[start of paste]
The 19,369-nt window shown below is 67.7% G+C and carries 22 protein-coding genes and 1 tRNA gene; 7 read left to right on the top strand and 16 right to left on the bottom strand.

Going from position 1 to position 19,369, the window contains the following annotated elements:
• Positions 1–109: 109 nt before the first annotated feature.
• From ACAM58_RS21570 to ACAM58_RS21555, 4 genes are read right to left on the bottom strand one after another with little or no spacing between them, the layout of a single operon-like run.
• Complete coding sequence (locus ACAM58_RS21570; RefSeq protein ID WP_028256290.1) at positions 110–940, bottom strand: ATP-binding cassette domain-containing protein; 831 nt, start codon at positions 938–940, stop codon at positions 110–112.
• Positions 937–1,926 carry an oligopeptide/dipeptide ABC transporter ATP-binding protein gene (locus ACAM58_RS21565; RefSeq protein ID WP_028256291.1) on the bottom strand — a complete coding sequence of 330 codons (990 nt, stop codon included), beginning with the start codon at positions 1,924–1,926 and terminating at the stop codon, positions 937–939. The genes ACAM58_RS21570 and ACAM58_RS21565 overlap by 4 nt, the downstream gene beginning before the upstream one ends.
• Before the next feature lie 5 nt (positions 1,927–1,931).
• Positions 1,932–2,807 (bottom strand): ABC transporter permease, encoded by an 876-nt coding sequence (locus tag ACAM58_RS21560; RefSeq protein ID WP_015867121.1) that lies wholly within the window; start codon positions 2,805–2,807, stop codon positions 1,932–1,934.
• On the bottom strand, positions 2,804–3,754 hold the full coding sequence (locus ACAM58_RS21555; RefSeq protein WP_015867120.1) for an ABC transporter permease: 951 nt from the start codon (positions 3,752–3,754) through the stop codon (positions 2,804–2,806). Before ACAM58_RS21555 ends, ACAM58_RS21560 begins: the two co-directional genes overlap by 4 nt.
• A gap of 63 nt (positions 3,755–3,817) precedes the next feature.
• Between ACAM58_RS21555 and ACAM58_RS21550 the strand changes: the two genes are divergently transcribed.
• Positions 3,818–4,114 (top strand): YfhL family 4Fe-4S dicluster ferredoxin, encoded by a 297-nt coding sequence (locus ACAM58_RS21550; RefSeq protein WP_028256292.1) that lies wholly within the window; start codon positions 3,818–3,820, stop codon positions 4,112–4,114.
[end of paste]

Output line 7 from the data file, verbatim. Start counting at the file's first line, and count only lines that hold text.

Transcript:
• Before the next feature lie 5 nt (positions 1,927–1,931).